INONOTUS OBLIQUUS (Chaga)
A resident from Eastern European forests, chaga grows on birch trees where it appears as a conk on the trunk of the tree (2). Chaga owes its popularity to its content of betulin and betulinic acid, triterpenoids that the mushroom primarily extracts from the bark of the host white birch tree (2). These two compounds have been object of several studies which have shown an outstanding ability to trigger apoptosis (programmed suicide) in cancer cells (6). For this reason, chaga has been used in Poland and Russia as a folk cancer treatment and it is attracting the attention of many researchers involved in the development of novel antineoplastic drugs (2,6).
Moreover, a Russian study showed remarkable results using chaga as a treatment for psoriasis (7) while another study proved chaga effective to prevent the spread of virus such a herpes simplex (8).
Chaga texture is fibrous and woody and therefore the preferred methods of consumption are capsules or decocted tinctures (water and alcohol based preparations)
GRIFOLA FRONDOSA (Maitake)
Maitake is high in immunomodulating polysaccharides and similarly to chaga is famous for its anti-cancer properties (2). Studies on the interaction between maitake and the human immune system have been predominantly done using its standardised polysaccharides extract named MD fraction, which has shown to promote the regression of cancers of the liver, breast and lung tissues (10). Furthermore, maitake’s extract taken alongside chemotherapy showed an enhancement of immune-competent cell activities of 1.2-1.4 times (10).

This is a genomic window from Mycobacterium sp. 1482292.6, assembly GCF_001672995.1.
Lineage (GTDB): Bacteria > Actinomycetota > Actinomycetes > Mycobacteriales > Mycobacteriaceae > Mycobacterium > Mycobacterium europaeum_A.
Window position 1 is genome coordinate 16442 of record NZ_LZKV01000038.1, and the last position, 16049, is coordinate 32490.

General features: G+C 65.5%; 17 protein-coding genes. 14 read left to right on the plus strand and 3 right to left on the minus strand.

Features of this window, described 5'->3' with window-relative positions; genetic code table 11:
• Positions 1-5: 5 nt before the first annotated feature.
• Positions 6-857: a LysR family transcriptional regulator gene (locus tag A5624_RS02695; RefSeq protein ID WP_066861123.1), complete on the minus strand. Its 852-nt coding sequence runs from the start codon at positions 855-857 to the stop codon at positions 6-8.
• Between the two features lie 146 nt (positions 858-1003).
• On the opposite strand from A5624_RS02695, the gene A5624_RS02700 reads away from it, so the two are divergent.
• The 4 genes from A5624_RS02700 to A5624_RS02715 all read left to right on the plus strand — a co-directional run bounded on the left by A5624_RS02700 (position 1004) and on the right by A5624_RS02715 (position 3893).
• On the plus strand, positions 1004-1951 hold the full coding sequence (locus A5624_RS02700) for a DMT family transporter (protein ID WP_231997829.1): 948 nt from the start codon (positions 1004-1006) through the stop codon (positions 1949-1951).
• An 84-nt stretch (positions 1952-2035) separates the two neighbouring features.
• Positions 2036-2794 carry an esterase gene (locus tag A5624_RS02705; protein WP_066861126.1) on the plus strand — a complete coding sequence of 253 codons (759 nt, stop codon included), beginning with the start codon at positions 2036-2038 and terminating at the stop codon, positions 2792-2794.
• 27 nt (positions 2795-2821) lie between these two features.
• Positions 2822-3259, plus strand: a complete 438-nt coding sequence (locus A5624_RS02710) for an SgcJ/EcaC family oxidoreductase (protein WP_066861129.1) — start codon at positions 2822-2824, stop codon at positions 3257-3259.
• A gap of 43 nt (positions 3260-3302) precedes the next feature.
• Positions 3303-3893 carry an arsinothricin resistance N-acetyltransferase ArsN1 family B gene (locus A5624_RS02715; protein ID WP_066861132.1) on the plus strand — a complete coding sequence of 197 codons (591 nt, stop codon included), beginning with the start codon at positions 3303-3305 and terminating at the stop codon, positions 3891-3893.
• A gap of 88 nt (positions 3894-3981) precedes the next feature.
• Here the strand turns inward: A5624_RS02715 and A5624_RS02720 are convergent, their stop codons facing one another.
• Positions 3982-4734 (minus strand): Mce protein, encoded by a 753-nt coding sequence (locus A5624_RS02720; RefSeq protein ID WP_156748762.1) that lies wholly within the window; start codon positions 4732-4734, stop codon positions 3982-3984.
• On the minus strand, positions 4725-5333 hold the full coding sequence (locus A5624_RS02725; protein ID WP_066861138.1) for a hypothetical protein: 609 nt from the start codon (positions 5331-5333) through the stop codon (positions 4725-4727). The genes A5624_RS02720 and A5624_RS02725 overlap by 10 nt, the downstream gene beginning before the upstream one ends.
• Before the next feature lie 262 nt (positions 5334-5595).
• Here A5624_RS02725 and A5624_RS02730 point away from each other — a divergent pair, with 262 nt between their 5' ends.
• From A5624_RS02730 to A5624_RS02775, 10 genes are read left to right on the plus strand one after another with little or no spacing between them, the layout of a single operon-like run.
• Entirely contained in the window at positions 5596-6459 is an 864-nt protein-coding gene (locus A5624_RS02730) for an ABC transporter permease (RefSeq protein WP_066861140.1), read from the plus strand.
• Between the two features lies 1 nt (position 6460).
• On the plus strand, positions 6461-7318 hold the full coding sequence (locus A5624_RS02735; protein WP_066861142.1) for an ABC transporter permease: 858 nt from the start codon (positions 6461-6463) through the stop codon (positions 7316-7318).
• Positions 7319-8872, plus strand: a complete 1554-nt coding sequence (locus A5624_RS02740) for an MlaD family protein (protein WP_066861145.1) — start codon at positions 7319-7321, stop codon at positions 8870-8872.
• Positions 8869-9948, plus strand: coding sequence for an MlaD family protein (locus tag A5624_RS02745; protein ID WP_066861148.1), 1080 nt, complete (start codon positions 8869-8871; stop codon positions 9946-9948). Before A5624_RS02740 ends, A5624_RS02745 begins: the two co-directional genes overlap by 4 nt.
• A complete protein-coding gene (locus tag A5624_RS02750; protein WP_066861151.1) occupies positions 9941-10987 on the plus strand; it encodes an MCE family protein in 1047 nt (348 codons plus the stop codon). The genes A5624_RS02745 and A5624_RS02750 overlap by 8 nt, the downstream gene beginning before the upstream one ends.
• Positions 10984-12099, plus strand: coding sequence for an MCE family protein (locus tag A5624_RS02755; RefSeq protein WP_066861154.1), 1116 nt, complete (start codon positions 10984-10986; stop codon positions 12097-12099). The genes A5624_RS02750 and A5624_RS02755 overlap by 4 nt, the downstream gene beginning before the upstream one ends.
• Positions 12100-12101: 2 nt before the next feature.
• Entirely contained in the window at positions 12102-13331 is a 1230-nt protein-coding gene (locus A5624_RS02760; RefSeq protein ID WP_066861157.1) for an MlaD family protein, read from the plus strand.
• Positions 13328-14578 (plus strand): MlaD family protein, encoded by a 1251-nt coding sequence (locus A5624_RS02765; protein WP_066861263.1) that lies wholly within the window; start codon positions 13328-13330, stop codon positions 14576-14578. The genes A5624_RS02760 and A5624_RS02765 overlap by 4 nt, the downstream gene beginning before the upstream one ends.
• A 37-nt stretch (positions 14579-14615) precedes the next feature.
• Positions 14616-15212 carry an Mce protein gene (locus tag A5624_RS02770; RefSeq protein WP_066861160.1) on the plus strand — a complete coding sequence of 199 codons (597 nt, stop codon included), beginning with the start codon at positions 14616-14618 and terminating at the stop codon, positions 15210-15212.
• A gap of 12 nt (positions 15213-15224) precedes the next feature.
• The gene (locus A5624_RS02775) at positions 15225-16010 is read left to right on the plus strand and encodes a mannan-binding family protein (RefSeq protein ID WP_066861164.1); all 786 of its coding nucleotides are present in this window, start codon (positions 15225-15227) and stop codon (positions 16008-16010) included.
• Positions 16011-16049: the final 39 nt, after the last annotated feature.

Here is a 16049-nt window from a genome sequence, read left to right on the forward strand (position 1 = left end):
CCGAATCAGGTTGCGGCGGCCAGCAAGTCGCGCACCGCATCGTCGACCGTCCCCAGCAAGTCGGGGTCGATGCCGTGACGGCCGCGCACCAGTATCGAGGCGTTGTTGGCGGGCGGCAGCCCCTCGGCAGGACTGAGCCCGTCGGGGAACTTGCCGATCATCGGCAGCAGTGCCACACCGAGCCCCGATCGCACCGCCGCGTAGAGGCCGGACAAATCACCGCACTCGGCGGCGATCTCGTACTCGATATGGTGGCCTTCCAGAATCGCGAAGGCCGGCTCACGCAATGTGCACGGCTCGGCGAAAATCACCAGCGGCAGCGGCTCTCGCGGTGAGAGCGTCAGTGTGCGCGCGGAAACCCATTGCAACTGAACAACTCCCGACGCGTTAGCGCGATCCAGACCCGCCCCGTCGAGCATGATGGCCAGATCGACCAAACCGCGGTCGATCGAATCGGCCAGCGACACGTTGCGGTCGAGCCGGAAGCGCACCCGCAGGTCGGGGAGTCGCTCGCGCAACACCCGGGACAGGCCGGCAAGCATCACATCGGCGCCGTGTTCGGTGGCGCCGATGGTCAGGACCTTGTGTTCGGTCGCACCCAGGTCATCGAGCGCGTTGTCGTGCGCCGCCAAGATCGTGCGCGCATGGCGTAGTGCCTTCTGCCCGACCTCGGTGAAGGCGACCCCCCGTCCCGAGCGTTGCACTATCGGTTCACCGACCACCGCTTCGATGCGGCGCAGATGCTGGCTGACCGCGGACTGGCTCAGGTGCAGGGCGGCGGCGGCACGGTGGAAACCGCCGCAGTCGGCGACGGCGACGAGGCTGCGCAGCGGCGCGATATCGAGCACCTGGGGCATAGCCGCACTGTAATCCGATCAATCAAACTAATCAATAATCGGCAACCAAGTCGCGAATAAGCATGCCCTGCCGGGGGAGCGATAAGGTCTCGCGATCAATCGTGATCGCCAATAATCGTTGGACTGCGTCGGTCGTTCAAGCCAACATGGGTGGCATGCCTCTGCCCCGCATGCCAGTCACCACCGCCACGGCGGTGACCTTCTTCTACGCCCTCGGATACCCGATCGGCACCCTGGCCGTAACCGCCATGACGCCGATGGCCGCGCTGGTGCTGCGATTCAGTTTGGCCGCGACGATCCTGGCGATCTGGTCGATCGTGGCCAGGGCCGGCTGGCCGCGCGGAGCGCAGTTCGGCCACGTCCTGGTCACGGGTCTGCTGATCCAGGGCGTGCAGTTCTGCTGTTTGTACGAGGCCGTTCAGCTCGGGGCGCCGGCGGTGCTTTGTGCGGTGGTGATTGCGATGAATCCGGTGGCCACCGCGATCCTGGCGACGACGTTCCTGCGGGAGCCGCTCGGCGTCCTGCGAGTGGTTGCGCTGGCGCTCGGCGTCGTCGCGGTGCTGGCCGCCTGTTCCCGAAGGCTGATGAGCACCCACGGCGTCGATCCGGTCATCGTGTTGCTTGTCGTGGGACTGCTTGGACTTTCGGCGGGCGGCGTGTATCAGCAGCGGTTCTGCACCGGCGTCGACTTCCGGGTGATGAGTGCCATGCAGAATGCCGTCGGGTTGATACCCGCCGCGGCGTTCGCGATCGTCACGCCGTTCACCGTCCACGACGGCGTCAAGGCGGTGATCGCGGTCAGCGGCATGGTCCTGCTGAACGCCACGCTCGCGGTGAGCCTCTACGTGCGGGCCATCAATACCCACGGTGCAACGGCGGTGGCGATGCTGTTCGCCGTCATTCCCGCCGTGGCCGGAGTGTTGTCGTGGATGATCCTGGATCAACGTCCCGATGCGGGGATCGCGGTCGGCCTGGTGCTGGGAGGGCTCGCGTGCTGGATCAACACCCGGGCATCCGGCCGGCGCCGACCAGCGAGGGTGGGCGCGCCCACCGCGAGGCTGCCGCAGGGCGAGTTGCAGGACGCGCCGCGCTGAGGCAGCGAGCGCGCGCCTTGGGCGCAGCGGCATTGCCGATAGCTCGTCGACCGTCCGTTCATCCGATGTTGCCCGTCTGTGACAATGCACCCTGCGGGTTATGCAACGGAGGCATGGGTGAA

Human trials indicate that in order to observe noticeable changes in human immunity the effective oral dose of MD fraction is 35-150mg/day alongside 4-6g/day of dried maitake fruiting body (2).
Maitake supplements are recommended to individiuals receiving chemotherapy in order to optimise its antineoplastic outcome. Always talk with your physician before taking the decision of supplementing with this mushroom.
HERICIUM ERINACEUS (Lion’s mane)
Lion’s mane has been defined as ‘Nature’s Nutrient for Neurons’ as it has the unique ability to stimulate a protein called nerve growth factor (NGF) (2).
Lion’s mane properties are attributed to two groups of compounds called erinacines and hericenones, molecules small enough to cross the blood-brain barrier and stimulate the production of endogenous NGF (2). For this reason, it is used to treat neurological conditions such as dementia, MS, nerve damage (2) and even depression and anxiety (11). Clinical trials support the use of lion’s mane dried fruiting body at a dose of 3000-5000mg a day to increase NGF (2).
Lion’s mane can be easily grown on grain substrate and it is reasonably easy to source.